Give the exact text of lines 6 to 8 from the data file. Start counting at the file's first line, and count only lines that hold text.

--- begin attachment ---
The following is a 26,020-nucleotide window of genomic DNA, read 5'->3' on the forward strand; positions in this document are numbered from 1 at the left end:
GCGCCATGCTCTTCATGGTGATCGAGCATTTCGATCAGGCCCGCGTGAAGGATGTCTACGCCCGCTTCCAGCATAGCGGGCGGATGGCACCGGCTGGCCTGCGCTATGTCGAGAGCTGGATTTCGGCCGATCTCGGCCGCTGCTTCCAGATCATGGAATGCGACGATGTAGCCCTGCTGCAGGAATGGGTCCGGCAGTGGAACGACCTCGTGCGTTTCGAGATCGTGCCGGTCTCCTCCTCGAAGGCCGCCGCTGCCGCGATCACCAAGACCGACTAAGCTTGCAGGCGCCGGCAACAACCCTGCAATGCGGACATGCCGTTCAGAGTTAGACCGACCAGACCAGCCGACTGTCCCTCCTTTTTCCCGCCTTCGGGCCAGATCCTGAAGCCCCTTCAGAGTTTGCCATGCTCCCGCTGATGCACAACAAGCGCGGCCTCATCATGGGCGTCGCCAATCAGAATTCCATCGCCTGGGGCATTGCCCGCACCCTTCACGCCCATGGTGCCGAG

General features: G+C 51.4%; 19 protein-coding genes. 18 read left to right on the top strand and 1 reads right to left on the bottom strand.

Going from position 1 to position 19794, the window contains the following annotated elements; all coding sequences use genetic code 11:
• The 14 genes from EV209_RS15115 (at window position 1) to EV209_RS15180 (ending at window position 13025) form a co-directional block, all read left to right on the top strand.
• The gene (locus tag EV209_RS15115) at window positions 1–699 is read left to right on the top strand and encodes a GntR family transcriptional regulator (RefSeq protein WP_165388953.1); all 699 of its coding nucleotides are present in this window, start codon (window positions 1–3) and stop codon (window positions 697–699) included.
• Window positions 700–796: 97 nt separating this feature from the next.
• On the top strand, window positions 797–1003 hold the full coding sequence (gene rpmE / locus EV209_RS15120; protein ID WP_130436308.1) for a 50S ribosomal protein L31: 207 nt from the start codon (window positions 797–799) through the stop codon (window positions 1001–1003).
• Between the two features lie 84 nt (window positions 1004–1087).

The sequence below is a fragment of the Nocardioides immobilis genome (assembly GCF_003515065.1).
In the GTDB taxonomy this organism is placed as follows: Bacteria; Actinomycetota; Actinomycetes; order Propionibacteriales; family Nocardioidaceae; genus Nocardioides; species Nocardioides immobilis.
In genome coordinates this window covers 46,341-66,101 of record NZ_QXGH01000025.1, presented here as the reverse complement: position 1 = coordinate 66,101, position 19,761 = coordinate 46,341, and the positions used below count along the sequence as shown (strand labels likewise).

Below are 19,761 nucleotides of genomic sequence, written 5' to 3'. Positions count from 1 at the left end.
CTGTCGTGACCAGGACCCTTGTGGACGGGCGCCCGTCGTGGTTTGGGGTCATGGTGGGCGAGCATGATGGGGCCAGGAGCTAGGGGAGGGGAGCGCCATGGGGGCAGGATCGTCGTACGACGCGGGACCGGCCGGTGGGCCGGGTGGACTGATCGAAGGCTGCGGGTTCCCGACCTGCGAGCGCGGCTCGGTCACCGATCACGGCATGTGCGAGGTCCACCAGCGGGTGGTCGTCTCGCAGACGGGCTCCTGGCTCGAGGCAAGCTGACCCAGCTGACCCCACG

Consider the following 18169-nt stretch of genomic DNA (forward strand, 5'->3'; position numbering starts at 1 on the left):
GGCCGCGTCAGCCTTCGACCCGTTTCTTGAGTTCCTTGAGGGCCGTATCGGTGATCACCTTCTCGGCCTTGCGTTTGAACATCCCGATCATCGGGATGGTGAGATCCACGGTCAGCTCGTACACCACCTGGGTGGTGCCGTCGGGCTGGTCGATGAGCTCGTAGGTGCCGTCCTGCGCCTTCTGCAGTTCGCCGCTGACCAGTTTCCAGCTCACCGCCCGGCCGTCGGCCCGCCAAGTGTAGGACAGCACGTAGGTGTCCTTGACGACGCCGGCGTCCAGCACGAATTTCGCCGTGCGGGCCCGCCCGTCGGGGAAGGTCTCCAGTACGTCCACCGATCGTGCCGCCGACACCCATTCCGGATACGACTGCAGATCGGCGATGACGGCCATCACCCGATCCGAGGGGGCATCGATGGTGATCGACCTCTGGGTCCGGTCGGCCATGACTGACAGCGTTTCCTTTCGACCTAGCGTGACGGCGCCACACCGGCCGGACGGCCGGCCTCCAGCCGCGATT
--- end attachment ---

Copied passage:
• The gene (locus tag EV209_RS15115) at window positions 1–699 is read left to right on the top strand and encodes a GntR family transcriptional regulator (RefSeq protein WP_165388953.1); all 699 of its coding nucleotides are present in this window, start codon (window positions 1–3) and stop codon (window positions 697–699) included.
• Window positions 700–796: 97 nt separating this feature from the next.
• On the top strand, window positions 797–1003 hold the full coding sequence (gene rpmE / locus EV209_RS15120; protein ID WP_130436308.1) for a 50S ribosomal protein L31: 207 nt from the start codon (window positions 797–799) through the stop codon (window positions 1001–1003).